Have you ever caught yourself eating something and the realized you weren't even hungry and barely even remember how or why you were eating in the first place? We all have so many "triggers" that lead to mindless eating and often weight gain. Learning to be mindful of exactly what triggers us, and then finding a way to deal with these triggers may be the key to controlling our weight.
Triggers will be different for each or us. They are often tied to people, places, or things from our past. For example, there's a good chance you had a grandmother who knew just how to make the perfect food, and who would make it just for you every chance she got. It's normal to feel hungry every time you see her, or to get cravings for that food. Maybe as a child you associated a specific treat with family camping trips, going to your local market, or holiday meals. It's common to still want those foods when you are in similar situations.
But new triggers are shaping within us all of the time. If you start dating someone who likes to snack on popcorn or chips while watching television, there's a good chance that you will develop this habit, and then you may start mindlessly doing it even when you are alone. If you have children who ask for sugary cereals, it's likely that you may start eating sugary cereals, regardless of what you've eaten in the past.
Be mindful of everything you put in your mouth for the next few days. Notice every time you eat a piece of candy from the bowl on your co-worker's desk. Be aware of the few leftover french fries or crusts you eat from your child's plate. Do you really know how much you eat while you are taste testing what you're cooking or baking? All of these subconscious triggers add up.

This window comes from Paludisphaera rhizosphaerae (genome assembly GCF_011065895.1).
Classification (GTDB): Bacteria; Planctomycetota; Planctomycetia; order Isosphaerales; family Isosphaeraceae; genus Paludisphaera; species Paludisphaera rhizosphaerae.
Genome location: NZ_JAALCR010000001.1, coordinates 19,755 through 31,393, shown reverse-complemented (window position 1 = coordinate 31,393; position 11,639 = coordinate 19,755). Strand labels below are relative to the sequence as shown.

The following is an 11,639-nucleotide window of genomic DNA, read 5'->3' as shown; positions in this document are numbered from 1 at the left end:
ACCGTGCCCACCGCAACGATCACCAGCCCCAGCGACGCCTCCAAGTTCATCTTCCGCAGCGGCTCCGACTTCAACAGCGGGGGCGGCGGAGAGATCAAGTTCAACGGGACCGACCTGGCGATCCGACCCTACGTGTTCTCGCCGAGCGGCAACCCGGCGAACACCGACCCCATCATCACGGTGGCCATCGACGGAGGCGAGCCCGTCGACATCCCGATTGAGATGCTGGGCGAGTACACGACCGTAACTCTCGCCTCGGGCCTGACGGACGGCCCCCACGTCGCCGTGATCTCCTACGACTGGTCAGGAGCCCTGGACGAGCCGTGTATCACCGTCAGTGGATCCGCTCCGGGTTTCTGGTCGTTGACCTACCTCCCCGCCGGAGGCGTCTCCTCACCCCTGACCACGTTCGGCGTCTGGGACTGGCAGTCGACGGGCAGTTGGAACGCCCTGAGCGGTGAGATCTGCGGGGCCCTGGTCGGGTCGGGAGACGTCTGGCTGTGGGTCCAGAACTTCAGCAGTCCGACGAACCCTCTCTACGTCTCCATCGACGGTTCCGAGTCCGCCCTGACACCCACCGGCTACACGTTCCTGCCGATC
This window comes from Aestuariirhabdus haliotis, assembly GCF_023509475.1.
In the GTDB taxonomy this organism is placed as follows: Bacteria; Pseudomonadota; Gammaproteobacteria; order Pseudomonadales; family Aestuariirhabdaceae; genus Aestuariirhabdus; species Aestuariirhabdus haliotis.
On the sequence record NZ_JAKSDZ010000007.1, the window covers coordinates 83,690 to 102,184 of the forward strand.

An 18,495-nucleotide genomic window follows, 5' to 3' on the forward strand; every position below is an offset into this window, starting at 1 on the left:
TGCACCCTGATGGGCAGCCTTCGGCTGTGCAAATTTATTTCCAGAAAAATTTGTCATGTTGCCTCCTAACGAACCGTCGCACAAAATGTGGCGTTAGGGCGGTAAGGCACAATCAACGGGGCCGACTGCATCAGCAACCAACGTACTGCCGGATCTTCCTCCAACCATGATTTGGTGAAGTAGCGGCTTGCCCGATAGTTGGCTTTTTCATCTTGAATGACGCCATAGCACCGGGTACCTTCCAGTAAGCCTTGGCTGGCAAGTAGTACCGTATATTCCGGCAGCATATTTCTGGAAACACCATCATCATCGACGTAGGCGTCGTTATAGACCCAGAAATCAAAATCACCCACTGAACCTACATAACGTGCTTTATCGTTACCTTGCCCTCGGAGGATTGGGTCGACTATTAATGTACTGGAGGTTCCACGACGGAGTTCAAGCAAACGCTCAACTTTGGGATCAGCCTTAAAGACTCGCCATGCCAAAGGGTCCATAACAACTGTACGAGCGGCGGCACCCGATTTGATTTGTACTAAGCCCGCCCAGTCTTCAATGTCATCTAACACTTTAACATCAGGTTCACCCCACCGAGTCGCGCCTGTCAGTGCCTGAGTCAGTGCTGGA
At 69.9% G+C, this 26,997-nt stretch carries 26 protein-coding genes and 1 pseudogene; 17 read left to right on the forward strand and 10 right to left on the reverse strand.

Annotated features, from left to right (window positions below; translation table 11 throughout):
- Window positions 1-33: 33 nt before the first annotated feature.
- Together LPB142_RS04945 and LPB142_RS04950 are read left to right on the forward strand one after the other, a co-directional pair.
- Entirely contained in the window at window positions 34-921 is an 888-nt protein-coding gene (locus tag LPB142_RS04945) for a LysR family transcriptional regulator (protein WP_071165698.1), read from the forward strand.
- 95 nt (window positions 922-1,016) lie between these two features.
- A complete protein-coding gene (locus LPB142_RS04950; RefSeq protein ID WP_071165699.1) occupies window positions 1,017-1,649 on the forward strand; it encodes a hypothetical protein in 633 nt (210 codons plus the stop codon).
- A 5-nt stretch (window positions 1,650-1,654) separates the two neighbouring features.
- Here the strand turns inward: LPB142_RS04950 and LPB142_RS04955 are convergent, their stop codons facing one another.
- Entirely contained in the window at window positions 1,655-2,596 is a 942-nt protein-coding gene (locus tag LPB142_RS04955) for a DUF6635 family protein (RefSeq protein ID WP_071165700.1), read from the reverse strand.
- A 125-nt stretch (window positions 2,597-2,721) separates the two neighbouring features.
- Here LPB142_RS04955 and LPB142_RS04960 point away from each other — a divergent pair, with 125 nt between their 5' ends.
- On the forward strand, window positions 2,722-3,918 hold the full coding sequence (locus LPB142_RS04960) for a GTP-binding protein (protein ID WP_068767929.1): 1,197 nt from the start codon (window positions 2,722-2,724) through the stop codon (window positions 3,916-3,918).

Make a mental note (or written is even better!) of all of the things that trigger you into mindless eating when you aren't even hungry. You'll most likely find that most of the foods you eat while being triggered, are not healthy choices.
Once you have figured out what you're triggers are, they are much easier to deal with. Look at each trigger individual and make a healthy substitute action to do in place of eating.
If the baked goods in the break room tempt you to grab a snack, even if you aren't hungry, try going for a walk down the office hallways instead of going into the break room when you have break. If you must go in to the break room, start packing small healthy snacks that are just as easy to pick up as the doughnuts to have on hand if you must eat.
Just like the triggers themselves, the solutions to your triggers will obviously be different for everyone. The first and most important step is to be aware that they even exist; this alone will help you to not react subconsciously. The clearest way to deal with the trigger simply avoid it all together by eliminating the situation. But some situations, like the kid's leftovers and the bowl of candy on the coworker's desk, will be beyond your control. Create a simple, doable alternative that will work for you to avoid giving in to your trigger.
Being mindful of what your triggers are and having a plan to deal with them may be the missing part to your weight loss success.
To learn more about dealing with triggers,balancing your hormones, and losing weight, check out 131 Method.